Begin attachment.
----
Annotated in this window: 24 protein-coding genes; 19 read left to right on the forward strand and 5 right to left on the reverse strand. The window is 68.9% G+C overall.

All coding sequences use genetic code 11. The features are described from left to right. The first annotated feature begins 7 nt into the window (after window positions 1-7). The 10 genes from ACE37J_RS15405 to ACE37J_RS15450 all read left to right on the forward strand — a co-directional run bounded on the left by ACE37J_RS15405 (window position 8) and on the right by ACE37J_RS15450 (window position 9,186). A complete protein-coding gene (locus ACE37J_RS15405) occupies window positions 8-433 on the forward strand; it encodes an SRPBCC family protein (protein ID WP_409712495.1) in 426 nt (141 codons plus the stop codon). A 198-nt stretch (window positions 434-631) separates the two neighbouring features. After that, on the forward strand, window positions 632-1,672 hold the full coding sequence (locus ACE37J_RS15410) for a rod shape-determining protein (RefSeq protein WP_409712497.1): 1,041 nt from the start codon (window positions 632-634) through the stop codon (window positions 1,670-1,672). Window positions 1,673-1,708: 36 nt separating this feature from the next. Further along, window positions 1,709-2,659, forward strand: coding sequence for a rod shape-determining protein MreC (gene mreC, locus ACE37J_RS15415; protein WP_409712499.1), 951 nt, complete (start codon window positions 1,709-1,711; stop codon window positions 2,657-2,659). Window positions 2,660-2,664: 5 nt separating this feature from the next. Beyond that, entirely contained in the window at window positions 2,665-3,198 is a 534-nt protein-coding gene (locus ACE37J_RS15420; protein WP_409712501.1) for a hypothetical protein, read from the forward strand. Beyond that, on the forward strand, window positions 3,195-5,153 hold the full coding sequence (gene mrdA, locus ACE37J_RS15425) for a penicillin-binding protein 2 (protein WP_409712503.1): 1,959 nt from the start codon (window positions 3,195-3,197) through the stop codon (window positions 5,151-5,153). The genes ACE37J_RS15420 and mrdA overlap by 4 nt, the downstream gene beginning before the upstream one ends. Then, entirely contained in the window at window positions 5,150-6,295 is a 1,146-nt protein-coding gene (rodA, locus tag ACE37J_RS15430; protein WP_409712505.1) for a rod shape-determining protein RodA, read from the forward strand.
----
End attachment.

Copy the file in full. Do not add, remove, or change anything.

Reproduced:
Annotated in this window: 24 protein-coding genes; 19 read left to right on the forward strand and 5 right to left on the reverse strand. The window is 68.9% G+C overall.

All coding sequences use genetic code 11. The features are described from left to right. The first annotated feature begins 7 nt into the window (after window positions 1-7). The 10 genes from ACE37J_RS15405 to ACE37J_RS15450 all read left to right on the forward strand — a co-directional run bounded on the left by ACE37J_RS15405 (window position 8) and on the right by ACE37J_RS15450 (window position 9,186). A complete protein-coding gene (locus ACE37J_RS15405) occupies window positions 8-433 on the forward strand; it encodes an SRPBCC family protein (protein ID WP_409712495.1) in 426 nt (141 codons plus the stop codon). A 198-nt stretch (window positions 434-631) separates the two neighbouring features. After that, on the forward strand, window positions 632-1,672 hold the full coding sequence (locus ACE37J_RS15410) for a rod shape-determining protein (RefSeq protein WP_409712497.1): 1,041 nt from the start codon (window positions 632-634) through the stop codon (window positions 1,670-1,672). Window positions 1,673-1,708: 36 nt separating this feature from the next. Further along, window positions 1,709-2,659, forward strand: coding sequence for a rod shape-determining protein MreC (gene mreC, locus ACE37J_RS15415; protein WP_409712499.1), 951 nt, complete (start codon window positions 1,709-1,711; stop codon window positions 2,657-2,659). Window positions 2,660-2,664: 5 nt separating this feature from the next. Beyond that, entirely contained in the window at window positions 2,665-3,198 is a 534-nt protein-coding gene (locus ACE37J_RS15420; protein WP_409712501.1) for a hypothetical protein, read from the forward strand. Beyond that, on the forward strand, window positions 3,195-5,153 hold the full coding sequence (gene mrdA, locus ACE37J_RS15425) for a penicillin-binding protein 2 (protein WP_409712503.1): 1,959 nt from the start codon (window positions 3,195-3,197) through the stop codon (window positions 5,151-5,153). The genes ACE37J_RS15420 and mrdA overlap by 4 nt, the downstream gene beginning before the upstream one ends. Then, entirely contained in the window at window positions 5,150-6,295 is a 1,146-nt protein-coding gene (rodA, locus tag ACE37J_RS15430; protein WP_409712505.1) for a rod shape-determining protein RodA, read from the forward strand.